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Nature Illustration Class

I absolutely loved teaching the first in person nature illustration class! All of the children did absolutely amazing! I am sharing one specific experience that was especially touching:

"I taught my first nature illustration class today for children and I am almost in tears! I watched this sweet girl blossom before my eyes and believe in herself. It started with the feeling of "I don't get this!" (Blocking in with basic shapes) but over the two hours evolved into "I"m really seeing it now!" 😭 My heart is so full. 19 students throughout the day and proud of them all! 🤎"

Pictured on left: her best work from FOUR days ago!

Pictured on the right: what she created today with quiet, calm, and affirming instruction and an open creative heart!

Also sharing the parent letter from this months lesson!

Hello Parents!

Thank you so much for allowing me to teach your children today! It is my prayer that they will be able to keep growing in curiosity, delight, and wonder of creation and fall in love with paying close attention.

Observing and journaling will slow them down, make them stop, sit down, look, and look again. How often do we take the time to be still, quiet, and attentive? Nature journaling will cultivate a richer experience of being alive. They will carry intentional curiosity and follow their questions down the path of discovery. Writing and drawing in a journal will improve their ability to observe, process, and remember their thoughts and experiences. {source John Muir Laws}

Today’s lesson we flew along with Canada Geese as they migrated for winter. We talked about different migration patterns, internal instincts, altitudes, and bird banding. We then moved into drawing a Canada Goose by first adding a posture line, adding basic shapes, adding angles, and then then adding details to their drawing. I did not put emphasis on “pretty” pictures, I instead encouraged them in focused attention and doing their own best work. While they were drawing I shared with them one of my favorite poems, “Something told the Wild Geese.” We also listened to music by George Frideric Handel.

Please take time with your child and have them narrate their class experience to you. Some great narration questions if they have a hard time narrating by themselves would be: What was the easiest part of class? What was the most difficult part of class? Can you tell me about migration? How did today’s poem make you feel? Can you tell me about today’s poem? What can you tell me about the music today? Which part of your drawing do you think you did the best on? Why do you think art is important?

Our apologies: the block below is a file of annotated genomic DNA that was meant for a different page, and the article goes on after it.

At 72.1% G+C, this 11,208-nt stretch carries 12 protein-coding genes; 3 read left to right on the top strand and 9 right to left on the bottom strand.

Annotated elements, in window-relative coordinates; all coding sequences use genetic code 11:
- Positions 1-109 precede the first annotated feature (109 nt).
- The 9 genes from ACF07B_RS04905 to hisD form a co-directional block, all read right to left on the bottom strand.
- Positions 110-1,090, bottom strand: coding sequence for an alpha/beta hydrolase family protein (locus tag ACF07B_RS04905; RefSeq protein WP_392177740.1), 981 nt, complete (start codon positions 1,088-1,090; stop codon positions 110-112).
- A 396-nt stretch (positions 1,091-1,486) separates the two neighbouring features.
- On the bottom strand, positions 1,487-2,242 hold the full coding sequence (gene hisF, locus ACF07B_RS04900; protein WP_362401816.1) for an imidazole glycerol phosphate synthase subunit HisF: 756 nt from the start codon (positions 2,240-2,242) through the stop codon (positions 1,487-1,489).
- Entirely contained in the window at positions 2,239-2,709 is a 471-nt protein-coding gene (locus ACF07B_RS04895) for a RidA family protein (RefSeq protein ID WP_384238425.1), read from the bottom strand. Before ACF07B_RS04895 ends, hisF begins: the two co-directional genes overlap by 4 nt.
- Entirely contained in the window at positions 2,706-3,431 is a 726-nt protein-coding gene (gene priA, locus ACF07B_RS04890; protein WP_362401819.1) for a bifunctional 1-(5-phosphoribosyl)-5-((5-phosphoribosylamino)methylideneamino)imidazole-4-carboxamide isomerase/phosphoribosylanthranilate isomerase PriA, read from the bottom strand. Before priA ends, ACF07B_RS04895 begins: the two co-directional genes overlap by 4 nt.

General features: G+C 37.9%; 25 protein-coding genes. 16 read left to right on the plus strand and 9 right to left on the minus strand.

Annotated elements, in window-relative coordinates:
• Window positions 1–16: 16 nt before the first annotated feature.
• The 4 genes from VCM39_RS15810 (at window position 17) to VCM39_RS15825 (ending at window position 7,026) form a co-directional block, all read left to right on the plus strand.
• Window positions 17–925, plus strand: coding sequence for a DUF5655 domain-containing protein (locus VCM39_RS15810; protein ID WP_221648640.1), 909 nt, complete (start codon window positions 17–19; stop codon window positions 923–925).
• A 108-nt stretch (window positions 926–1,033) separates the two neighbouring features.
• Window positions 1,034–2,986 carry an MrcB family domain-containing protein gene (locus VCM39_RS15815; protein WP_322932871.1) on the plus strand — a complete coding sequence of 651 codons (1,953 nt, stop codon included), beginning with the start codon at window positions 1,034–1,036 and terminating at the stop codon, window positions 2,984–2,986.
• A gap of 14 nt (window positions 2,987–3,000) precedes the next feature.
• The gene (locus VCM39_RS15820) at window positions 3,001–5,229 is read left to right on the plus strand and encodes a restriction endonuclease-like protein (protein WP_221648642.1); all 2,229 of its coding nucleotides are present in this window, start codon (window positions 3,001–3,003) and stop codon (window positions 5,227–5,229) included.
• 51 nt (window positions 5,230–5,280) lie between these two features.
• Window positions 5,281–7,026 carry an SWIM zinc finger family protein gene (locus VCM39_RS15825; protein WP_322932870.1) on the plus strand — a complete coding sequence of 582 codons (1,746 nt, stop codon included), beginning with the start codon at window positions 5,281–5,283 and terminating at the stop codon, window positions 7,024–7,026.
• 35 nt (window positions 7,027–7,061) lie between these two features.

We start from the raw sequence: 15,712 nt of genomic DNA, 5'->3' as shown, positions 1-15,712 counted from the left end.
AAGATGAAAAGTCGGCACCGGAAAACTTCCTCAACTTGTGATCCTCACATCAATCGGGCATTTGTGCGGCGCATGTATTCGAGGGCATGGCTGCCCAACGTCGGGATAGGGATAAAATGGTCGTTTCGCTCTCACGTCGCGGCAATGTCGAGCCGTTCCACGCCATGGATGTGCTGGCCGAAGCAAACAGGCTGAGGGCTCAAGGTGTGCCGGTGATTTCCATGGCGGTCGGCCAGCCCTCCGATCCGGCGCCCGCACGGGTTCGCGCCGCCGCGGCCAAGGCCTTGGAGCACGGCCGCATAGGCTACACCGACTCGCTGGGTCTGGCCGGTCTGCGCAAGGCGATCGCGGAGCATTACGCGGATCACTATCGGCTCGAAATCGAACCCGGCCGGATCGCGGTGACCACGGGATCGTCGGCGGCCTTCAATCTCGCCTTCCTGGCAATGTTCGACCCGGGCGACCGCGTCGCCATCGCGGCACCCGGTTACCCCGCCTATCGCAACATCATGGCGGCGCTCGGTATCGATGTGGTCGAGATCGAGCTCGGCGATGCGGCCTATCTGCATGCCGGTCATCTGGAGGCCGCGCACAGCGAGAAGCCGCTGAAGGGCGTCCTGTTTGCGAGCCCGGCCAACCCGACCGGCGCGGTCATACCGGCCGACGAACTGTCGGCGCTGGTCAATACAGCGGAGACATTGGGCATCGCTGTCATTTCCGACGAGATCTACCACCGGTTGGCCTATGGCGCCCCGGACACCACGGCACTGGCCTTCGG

Over the next weeks I would advise you to encourage your children to make nature notebooking a priority at least 1-2 times per week. It can be as easy as going out to your yard, finding something that interests them, drawing what they find and asking these three questions. “What do you notice? What do you wonder? What does it remind you of?” If your child has a hard time writing I would encourage you to dictate their narration for them.

I would also encourage you to include the poem (see reverse side) that they experienced today in your own homes. Reading it outloud, processing its meaning, enjoying the cadence, and possibly even memorizing it will be a delight and if you look into the science of how poetry affects your brain and thinking skills it is quite fascinating.

I will end my letter with a note of perseverance and appreciation. You are doing a great job prioritizing art instruction and you are cultivating a much richer life experience and education for your child.

Art is not “less than” subjects such as math, spelling, or grammar. It should not be viewed as “extra” or “if we have time.” The typical American education system seems bent on eliminating every last bit of creative perceptual training of the right (creative) side of the brain while overemphasizing the skills best accomplished by the left (logical) side of the brain: memorizing dates, data, theorems, and events with the goal of passing standardized tests. Today we are not only testing and grading our children into the ground, but we are not teaching them how to see and understand the deep meaning of what they learn, or to perceive the connectedness of information about the world. It is indeed time to try something different! Prioritizing right brain instruction (one of which is art) enables our children to acquire and apply understanding to what they have learned. It will help them “see things in context,” “see the whole picture,” “see things in proportion and in perspective,” and observe and apprehend -- in short, to intuit, to understand and bring meaning to the fragmented world of the left (logic) brain. {Source: Drawing from the Right Side of the Brain}

I am doing an admiring slow clap for you friends,

Jessica Duke

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